An old proverb says "The streets are paved with gold". A current curious example from Germany shows that this is apparently true for parking lots, too. That is, if a paper notice is to be believed that we received from a reader of our blog.
We usually receive malicious and suspicious files or web links via email. In this case, the submission consisted of a photo which showed an "ad banner" printed on paper. It advertised mining cryptocurrency using a browser. The use of browser plugins is not a new invention. What is new, though, is the fact that this method is advertised "offline", outside the internet. An alert reader of our blog sent us the picture, asking us to take a look at what was going on there. Naturally, with us being curious by nature, we could not resist.
In our blog, we have also covered current trends in cryptomining in the past. In a nutshell, users share the computing capabilities of their PCs for mining Bitcoin or another cryptocurrency. Ideally, this happens with the knowledge and consent of the user.
The notice addresses users of Chrome and Firefox in particular. They should use the provided link to install an add-on in their browser in order to mine Bitcoins "without any risks and free of charge". We have taken a closer look at the advertised add-on called "Cryptotab". The good news is: we could not find evidence of foul play (as of May 30th, 2018). The add-on does not appear to contain malware. One could argue, though, that one of Cryptotab's additions could be classified as a "potentially unwanted program" (PUP). On the other hand: a user must actively install this optional module. Furthermore, the notice also contains a QR code which points to a registration site. This link will be important later on.
All things considered, everything should be perfectly fine, right? Yes and no. While the Cryptotab add-on itself odes not contain harmful components, there are two things that stick out. For one, when installing the add-on, the user is also asked if he would like to install a component called "mybit". Mybit is a custom search engine as you would find in Firefox (see screen shot). When installing the add-on and performing a search using mybit, the user is redirected to the search results of the Yahoo search engine.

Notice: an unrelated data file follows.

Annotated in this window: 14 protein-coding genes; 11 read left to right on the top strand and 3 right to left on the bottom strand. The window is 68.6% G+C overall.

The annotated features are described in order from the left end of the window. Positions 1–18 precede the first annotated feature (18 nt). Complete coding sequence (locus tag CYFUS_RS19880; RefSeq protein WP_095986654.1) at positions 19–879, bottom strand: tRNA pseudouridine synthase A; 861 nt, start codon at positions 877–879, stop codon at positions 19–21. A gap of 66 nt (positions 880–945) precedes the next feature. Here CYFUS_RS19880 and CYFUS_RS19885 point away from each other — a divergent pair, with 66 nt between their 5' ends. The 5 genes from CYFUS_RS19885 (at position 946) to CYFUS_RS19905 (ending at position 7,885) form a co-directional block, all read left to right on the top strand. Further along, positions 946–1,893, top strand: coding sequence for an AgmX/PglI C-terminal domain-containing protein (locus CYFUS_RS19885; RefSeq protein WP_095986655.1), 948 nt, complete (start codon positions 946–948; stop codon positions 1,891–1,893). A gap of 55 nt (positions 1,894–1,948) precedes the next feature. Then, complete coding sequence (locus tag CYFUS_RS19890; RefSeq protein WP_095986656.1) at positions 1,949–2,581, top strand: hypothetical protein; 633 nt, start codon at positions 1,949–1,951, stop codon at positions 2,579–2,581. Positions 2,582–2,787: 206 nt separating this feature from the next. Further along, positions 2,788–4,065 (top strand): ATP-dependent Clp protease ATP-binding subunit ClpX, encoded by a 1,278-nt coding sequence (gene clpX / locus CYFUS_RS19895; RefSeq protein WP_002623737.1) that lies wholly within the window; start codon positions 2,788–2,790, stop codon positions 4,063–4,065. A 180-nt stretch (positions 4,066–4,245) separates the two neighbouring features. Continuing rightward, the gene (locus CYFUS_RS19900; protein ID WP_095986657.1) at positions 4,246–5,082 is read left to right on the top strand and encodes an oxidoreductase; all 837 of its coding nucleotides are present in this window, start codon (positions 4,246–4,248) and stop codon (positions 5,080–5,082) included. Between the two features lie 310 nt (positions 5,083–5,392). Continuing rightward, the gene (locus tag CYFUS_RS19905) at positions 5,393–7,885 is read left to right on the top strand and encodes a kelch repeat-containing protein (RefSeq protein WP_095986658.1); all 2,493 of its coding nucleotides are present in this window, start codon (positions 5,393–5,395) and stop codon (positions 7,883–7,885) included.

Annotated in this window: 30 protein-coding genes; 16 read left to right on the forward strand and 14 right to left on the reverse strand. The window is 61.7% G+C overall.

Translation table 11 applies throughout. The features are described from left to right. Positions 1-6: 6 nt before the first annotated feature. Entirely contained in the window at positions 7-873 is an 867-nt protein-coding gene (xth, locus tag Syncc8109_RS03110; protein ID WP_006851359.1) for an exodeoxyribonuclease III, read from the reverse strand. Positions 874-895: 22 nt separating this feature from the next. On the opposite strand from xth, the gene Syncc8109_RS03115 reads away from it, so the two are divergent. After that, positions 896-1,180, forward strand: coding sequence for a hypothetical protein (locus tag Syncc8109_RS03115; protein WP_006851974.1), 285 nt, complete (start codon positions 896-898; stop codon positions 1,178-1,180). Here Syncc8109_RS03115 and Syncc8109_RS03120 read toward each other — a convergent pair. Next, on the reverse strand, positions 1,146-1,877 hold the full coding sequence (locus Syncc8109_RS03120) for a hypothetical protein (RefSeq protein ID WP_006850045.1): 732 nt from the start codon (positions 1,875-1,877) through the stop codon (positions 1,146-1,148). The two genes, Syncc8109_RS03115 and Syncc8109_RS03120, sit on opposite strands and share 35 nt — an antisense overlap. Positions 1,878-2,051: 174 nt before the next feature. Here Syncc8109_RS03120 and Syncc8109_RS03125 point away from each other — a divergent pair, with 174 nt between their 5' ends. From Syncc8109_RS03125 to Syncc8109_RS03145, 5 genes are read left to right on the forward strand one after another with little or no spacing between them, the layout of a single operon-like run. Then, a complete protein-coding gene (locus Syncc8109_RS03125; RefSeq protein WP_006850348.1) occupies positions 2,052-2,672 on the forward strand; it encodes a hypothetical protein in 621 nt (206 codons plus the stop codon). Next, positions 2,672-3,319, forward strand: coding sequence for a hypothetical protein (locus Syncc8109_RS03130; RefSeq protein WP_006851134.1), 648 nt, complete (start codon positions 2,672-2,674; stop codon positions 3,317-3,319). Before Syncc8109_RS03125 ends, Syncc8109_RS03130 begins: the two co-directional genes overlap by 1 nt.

It is unclear what happens with the search terms that are entered and we are limited to conjecture here. The only thing that is certain is that any data entered into the mybit search field is sent to its makers.
If you are now wondering why someone takes to using paper notices to get people to use the mining add-on, you're in good company. We have been asking ourselves the same question. The answer to this question lies in the QR code which is printed on it and on the website of the add-on's provider. The provider uses a so-called "affiliate marketing" strategy. If someone successfully manages to acquire a new user for the add-on, he or she receives a commission of 15 per cent of the cryptocurrency mined by this user (although the website lacks information about the time span the commission is based on). To receive the commission, the advertiser must ensure that the new customer uses this specific and unique link to register. This is what is contained in the QR code.
So, this type of advertising is not based on pure philanthropy. Still, we would have expected this type of advertising to be a purely internet-based model - and not one found in the parking lot of a supermarket.
Our verdict: Curious and interesting, but not really dangerous.
Affiliate Marketing is a primarily internet-based sales method, where a partner (called an "affiliate" in this case) advertises a certain product or service. Depending on the model, they are provided with a unique link or ad banner which they can distribute as they see fit. If someone uses the affiliate's link, the company knows that this visitor has been directed to their website by clicking that particular affiliate's link or banner. The commission that an affiliate receives can be based on different factors. A commission might be paid if the visitor subsequently buys something from a shop (this is a model frequently used by Amazon, for instance). Other models might pay the affiliates based on whether a certain program is installed ("pay per install") or if a new user successfully registers for a service ("pay per registration").